Thomson Dam (Minnesota)

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Thomson Dam
Thomson Dam, Minnesota.jpg
Downstream face of the main Thomson Dam on the St. Louis River in 2017
Location Carlton County, Minnesota, U.S.
Coordinates 46°39′59.10″N92°24′25.80″W / 46.6664167°N 92.4071667°W / 46.6664167; -92.4071667 Coordinates: 46°39′59.10″N92°24′25.80″W / 46.6664167°N 92.4071667°W / 46.6664167; -92.4071667
Purpose Power
Construction began1905
Opening date1907
1914-48 expanded [1]
2012 damaged
2014 reconstructed
Built by Great Northern Railway
Owner(s) Minnesota Power
Dam and spillways
Type of dam Earth Embankment, Concrete Gravity, Arch
Impounds Saint Louis River
HeightMain: 15 ft (4.6 m) [2]
Canal: 45 ft (14 m)
LengthMain: 1,600 ft (490 m) [2]
Canal: 3,500 ft (1,100 m)
Spillways 2
Spillway typegated
Spillway capacity60,000 cu ft/s (1,700 m3/s) [3]
CreatesThomson Reservoir
Total capacity4,352 acre⋅ft (5,368,000 m3) [2]
Catchment area 9,154 sq mi (23,710 km2) [2]
Surface area649 acres (263 ha) [4]
Thomson Hydro
Coordinates 46°39′17.91″N92°20′1.032″W / 46.6549750°N 92.33362000°W / 46.6549750; -92.33362000
Hydraulic head 375 ft (114 m)
Turbines6 [1]
Installed capacity72 MW [1]
Annual generation 280 GWh [5]

Thomson Dam, also known as the Thomson Hydro Station [1] or Thomson Water Project, [6] is an embankment and concrete gravity dam on the Saint Louis River near the town of Thomson in northeastern Minnesota, United States. It consists of a 1600-foot (488 m) long primary structure and multiple supplementary dams which, together with precambrian rock outcrops known as the Thomson formation, impound the river to create Thomson Reservoir. The tallest dam in the complex is 51.6 feet (16 m) and the longest is 3500 feet (1067 m). A series of gate houses, a canal, forebay, and underground penstocks supply a hydropower plant located 3 miles away in Jay Cooke State Park. With an installed capacity of 72 MW and an annual generation of approximately 280 GWh, the Thomson project is the largest hydroelectric facility in the state. [7]

Embankment dam large artificial dam

An embankment dam is a large artificial dam. It is typically created by the placement and compaction of a complex semi-plastic mound of various compositions of soil, sand, clay, or rock. It has a semi-pervious waterproof natural covering for its surface and a dense, impervious core. This makes such a dam impervious to surface or seepage erosion. Such a dam is composed of fragmented independent material particles. The friction and interaction of particles binds the particles together into a stable mass rather than by the use of a cementing substance.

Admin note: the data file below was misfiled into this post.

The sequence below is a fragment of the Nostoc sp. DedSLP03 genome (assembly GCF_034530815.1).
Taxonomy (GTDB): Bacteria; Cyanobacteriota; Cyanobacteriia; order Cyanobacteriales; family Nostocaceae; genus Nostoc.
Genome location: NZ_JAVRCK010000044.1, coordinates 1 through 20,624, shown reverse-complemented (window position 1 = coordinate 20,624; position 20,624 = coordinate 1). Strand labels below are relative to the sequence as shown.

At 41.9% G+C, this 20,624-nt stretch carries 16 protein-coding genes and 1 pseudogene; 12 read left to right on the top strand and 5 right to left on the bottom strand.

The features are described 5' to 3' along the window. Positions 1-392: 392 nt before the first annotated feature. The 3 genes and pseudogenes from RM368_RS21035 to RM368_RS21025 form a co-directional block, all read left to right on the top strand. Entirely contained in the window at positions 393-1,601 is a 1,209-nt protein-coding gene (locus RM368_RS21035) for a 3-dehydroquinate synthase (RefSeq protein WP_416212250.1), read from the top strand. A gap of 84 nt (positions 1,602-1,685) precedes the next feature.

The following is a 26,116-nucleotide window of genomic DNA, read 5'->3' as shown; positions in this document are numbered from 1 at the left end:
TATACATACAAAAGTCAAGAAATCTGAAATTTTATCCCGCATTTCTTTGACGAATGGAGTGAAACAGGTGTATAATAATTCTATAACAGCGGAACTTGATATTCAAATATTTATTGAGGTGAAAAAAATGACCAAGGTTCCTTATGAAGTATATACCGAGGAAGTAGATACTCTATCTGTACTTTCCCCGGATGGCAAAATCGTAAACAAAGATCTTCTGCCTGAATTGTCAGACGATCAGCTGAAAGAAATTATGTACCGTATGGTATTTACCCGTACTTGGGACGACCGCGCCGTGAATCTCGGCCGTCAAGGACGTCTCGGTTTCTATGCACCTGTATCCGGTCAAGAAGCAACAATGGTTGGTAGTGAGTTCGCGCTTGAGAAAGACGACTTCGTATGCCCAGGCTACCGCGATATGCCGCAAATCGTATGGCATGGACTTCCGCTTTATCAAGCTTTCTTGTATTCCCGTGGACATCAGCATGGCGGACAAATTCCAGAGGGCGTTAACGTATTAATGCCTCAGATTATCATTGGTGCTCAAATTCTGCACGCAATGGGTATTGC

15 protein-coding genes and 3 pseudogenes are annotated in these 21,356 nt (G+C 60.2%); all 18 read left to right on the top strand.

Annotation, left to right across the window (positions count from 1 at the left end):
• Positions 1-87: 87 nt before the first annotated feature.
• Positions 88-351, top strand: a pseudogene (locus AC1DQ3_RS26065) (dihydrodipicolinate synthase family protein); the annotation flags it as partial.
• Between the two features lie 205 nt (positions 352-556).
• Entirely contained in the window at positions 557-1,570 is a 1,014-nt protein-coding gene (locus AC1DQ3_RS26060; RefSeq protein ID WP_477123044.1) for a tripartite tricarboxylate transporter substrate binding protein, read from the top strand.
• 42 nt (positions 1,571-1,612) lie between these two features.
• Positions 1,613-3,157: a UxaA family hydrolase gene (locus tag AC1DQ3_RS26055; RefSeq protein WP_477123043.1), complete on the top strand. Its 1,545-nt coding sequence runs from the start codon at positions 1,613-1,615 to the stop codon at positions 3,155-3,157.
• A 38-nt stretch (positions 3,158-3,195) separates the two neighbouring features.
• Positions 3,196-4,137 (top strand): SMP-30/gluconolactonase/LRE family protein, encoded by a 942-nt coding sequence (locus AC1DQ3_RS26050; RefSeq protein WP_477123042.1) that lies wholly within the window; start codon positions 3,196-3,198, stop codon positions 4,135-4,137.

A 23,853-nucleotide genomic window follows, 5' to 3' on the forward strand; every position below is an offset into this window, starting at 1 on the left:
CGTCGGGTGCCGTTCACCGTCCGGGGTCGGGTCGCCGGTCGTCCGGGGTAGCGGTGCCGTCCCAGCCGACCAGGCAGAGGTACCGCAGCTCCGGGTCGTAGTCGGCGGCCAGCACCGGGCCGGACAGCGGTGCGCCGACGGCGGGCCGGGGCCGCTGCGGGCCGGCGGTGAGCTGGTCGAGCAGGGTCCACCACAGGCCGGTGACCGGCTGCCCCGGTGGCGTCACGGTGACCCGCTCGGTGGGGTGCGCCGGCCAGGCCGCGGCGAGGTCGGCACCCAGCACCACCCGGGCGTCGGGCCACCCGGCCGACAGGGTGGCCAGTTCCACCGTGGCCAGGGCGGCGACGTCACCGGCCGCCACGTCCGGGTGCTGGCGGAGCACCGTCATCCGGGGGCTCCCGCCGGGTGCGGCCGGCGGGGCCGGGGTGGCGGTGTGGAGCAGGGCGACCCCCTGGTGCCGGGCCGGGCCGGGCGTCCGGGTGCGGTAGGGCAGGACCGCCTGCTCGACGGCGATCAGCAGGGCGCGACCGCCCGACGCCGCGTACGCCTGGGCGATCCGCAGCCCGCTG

Gravity dam

A gravity dam is a dam constructed from concrete or stone masonry and designed to hold back water by primarily using the weight of the material alone to resist the horizontal pressure of water pushing against it. Gravity dams are designed so that each section of the dam is stable, independent of any other dam section.

Saint Louis River river in Minnesota and Wisconsin, United States of America

The Saint Louis River is a river in the U.S. states of Minnesota and Wisconsin that flows into Lake Superior. The largest U.S. river to flow into the lake, it is 192 miles (309 km) in length and starts 13 miles (21 km) east of Hoyt Lakes, Minnesota. The river's watershed covers 3,634 square miles (9,410 km2). Near the Twin Ports of Duluth, Minnesota and Superior, Wisconsin, the river becomes a freshwater estuary. The lower St. Louis is the only river in the state with whitewater rafting opportunities.



Thomson Dam was completed in 1907 by Great Northern Power, an operating division of the Great Northern Railway. The generating station was expanded in 1914 with the addition of Unit 4. [1] Unit 5 was added in 1918 and Unit 6 in 1948. Railroad tracks built into the generator floor allowed for installation and maintenance of the equipment. The complex was later transferred to the Saint Louis Power Company. Today it is owned by Minnesota Power, a division of Allete, Inc. [8]

Great Northern Railway (U.S.) defunct American Class I railway company (1889–1970)

The Great Northern Railway was an American Class I railroad. Running from Saint Paul, Minnesota, to Seattle, Washington, it was the creation of 19th-century railroad entrepreneur James J. Hill and was developed from the Saint Paul & Pacific Railroad. The Great Northern's (GN) route was the northernmost transcontinental railroad route in the U.S.